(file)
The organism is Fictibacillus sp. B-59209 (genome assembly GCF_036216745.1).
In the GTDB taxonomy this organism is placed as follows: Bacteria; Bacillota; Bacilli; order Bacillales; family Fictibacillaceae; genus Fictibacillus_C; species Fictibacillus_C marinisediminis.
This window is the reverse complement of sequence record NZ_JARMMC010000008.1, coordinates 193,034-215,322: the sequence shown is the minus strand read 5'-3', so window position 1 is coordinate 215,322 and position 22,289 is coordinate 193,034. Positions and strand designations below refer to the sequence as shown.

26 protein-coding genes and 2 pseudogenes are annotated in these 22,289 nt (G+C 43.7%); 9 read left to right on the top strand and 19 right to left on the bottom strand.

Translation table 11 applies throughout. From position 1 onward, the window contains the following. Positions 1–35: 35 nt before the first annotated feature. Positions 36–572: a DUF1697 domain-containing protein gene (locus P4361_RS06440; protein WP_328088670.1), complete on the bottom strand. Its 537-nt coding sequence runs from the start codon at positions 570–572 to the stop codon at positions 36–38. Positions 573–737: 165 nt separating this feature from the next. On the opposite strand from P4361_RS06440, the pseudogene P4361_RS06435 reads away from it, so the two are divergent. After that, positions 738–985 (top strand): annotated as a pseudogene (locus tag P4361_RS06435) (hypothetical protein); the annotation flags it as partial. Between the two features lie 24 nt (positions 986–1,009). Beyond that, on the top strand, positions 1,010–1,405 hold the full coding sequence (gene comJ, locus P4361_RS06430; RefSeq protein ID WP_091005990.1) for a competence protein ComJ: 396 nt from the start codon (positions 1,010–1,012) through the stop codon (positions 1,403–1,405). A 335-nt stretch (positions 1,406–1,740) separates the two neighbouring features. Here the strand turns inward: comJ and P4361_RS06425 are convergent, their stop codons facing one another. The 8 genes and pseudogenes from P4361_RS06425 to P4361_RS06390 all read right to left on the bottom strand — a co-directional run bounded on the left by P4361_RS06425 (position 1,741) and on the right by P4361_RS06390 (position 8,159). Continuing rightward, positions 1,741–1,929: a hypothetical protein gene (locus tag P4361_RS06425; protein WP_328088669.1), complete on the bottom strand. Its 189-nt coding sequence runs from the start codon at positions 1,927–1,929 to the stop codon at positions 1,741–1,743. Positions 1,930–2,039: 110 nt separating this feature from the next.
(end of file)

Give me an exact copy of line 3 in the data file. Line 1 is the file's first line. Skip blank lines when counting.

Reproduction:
This window is the reverse complement of sequence record NZ_JARMMC010000008.1, coordinates 193,034-215,322: the sequence shown is the minus strand read 5'-3', so window position 1 is coordinate 215,322 and position 22,289 is coordinate 193,034. Positions and strand designations below refer to the sequence as shown.